Big Data - What it Can do for You

'Big data' is one of those thing I have heard described as a 'popular term' or 'catchphrase', but someone more unsympathetic would label it a 'buzzword'. I’ll admit, there is a huge amount of buzz and hype surrounding the field, but behind this hype hides an incredibly important and valuable business resource.

In short, big data is a catch-all term for the incredible volume and variety of information that is becoming available at an ever-increasing pace, and that is too complex to be processed through traditional methods. Just think about how much data even a relatively small ecommerce site collects on a day-to-day basis (everything from basic demographics through to individual customer preferences), and then imagine how a company like Amazon copes. Clearly, your own on-site server isn’t going to cope.

So, you gather all the information that your business receives in the course of its daily dealings, but what is the point of it all? After all, you can have as much unstructured incoming data as you like, but what good is this going to do you? By embracing the power of the cloud to process, analyse and monetise this data, you can go beyond the buzz and make big data work for you. The applications are obviously unique to each and every organisation, but here are some great examples to inspire you.

Big data is cool (honestly)

Tesco may not be the flavour of the month (or year…), but the retail behemoth has turned to Big Data to make sense of its often unwieldy empire. Refrigeration temperatures may not be the sexiest topic, but hear me out. Tesco has over 3000 sites spread across the UK and Ireland, so keeping on top of the costs from all of these stores is imperative. A trial at their Irish stores found that fridges were being kept colder than necessary, and that 20% savings could be made. Hardly thrilling, but scale this up to the wider business and the savings would amount to a rather tasty €20 million. Big data allowed Tesco to analyse and react to something seemingly innocuous that actually has huge cost implications for the business. The only trouble? This small trial involved collecting over 70 million pieces of data, and Tesco told the press at the time that they had reached the limits of their on prem capacity. If only they’d used AWS....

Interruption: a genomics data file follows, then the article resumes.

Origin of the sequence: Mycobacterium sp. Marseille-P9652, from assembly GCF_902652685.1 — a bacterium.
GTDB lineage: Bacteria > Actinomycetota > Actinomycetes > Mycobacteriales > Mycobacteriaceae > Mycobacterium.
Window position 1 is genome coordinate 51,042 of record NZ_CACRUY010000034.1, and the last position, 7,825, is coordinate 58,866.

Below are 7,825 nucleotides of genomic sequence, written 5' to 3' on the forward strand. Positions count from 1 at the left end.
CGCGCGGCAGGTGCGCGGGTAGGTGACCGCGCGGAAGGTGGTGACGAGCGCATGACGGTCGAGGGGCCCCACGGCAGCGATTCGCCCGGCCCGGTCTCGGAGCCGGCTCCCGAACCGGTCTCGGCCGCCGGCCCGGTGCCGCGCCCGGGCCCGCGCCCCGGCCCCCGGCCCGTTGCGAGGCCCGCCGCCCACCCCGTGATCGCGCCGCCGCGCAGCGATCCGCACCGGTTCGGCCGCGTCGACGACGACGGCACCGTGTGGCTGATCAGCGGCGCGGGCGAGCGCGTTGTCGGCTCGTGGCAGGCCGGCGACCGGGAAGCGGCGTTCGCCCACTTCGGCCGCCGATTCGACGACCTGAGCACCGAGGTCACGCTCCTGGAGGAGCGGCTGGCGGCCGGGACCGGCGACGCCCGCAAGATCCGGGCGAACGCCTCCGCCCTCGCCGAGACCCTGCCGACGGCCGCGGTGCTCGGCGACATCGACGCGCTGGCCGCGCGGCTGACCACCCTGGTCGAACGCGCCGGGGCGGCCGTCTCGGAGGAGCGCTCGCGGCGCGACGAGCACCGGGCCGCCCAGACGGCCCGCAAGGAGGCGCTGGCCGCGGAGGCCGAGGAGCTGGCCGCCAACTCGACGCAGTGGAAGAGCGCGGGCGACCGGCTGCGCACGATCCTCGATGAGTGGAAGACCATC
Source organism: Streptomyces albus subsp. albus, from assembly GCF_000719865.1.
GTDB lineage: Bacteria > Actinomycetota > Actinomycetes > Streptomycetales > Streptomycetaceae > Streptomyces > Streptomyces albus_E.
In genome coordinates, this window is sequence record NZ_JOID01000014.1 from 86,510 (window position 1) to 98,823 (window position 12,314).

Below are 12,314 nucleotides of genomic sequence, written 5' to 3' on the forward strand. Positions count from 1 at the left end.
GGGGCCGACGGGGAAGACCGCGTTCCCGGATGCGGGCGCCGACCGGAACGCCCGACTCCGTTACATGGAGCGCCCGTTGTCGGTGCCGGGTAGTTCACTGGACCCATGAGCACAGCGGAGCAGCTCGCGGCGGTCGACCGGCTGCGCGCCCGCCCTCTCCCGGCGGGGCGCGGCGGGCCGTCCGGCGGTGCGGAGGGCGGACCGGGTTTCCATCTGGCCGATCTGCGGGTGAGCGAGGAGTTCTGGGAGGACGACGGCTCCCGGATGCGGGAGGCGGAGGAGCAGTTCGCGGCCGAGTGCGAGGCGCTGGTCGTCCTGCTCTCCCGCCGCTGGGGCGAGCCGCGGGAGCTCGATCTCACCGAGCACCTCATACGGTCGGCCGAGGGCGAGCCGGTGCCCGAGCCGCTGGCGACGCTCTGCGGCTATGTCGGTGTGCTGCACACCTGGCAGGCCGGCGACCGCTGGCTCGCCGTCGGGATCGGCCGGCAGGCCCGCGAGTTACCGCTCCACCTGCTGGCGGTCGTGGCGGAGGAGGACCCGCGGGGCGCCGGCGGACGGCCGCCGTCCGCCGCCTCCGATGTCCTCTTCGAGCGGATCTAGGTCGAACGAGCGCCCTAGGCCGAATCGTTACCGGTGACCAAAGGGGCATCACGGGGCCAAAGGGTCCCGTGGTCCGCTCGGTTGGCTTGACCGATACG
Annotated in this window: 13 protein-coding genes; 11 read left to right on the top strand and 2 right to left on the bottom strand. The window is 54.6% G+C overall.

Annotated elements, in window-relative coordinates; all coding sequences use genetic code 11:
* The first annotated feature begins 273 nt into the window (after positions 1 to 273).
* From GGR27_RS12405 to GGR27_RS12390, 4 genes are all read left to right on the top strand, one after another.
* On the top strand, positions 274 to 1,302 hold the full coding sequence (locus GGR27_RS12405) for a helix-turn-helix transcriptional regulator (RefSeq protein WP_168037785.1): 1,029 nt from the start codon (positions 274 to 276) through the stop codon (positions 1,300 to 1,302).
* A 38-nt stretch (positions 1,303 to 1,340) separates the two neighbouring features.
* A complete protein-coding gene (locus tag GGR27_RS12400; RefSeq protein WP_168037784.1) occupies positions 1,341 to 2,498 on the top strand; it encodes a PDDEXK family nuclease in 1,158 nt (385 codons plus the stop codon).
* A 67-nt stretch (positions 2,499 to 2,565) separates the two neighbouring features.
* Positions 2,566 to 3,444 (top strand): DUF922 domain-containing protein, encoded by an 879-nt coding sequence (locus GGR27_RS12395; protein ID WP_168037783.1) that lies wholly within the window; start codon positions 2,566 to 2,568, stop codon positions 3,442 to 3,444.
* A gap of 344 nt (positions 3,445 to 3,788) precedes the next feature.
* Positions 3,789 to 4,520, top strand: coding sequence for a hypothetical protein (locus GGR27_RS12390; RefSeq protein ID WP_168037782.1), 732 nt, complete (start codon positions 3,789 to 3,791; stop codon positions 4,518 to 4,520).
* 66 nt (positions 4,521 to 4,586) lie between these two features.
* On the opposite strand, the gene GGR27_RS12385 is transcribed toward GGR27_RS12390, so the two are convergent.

21st century broadcasting

As an industry that relies directly on the tastes and whims of the general publishing, television has long used metrics to inform its output. However, this was traditionally based on tracking the viewing habits of a few thousand households before extrapolating that data to approximate nationwide figures. Obviously this is hardly an ideal approach, so the emergence of big data has been something of a godsend. Channel 4 was an early adopter of AWS, and recognised the benefits of gathering and processing all the data it received through its online platforms. By analysing the preferences of its on-demand viewers, C4 has been able to offer up better recommendations but also give greater value to its advertisers. Its data modelling systems are so sophisticated that they can predict the demographics (age, gender, class etc.) of anonymous viewers based on their selection of content, which can in turn be used by advertisers for improved targeting.

Predictive marketing (and when to stop)

Target is one of the US’s biggest discount retailers, second only to Wal-Mart, and therefore has access to an incredible wealth of data from its millions of regular customers. This is used in the typical ways, such as targeting mailshots of coupons at purchasers of particular products in the hope of a repeat purchase. This is specifically common in the case of products aimed at new mothers, as pregnancy and childbirth are times  at which spending habits are often formed. In order to beat its competitors, Target wished to market to expectant mothers in their second trimester, at which point there may not be any baby-specific products being bought. It turned to big data and established a list of around 25 products that mothers at this stage of pregnancy tend to buy, and thus went on to mail out relevant coupons to these customers. This move did backfire in notorious fashion, when it was reported that the father of a teenage girl realised that Target knew his daughter was pregnant before he did, but the power of big data is demonstrated well enough. With great power comes great responsibility, after all.

As you can now see, big data has had a huge and varied impact on business across the enterprise spectrum. The question is, can you see potential for growth with the help of optimising your data usage? Find out more by watching our big data webinar, hosted by one of Cloudreach’s own experts in the field!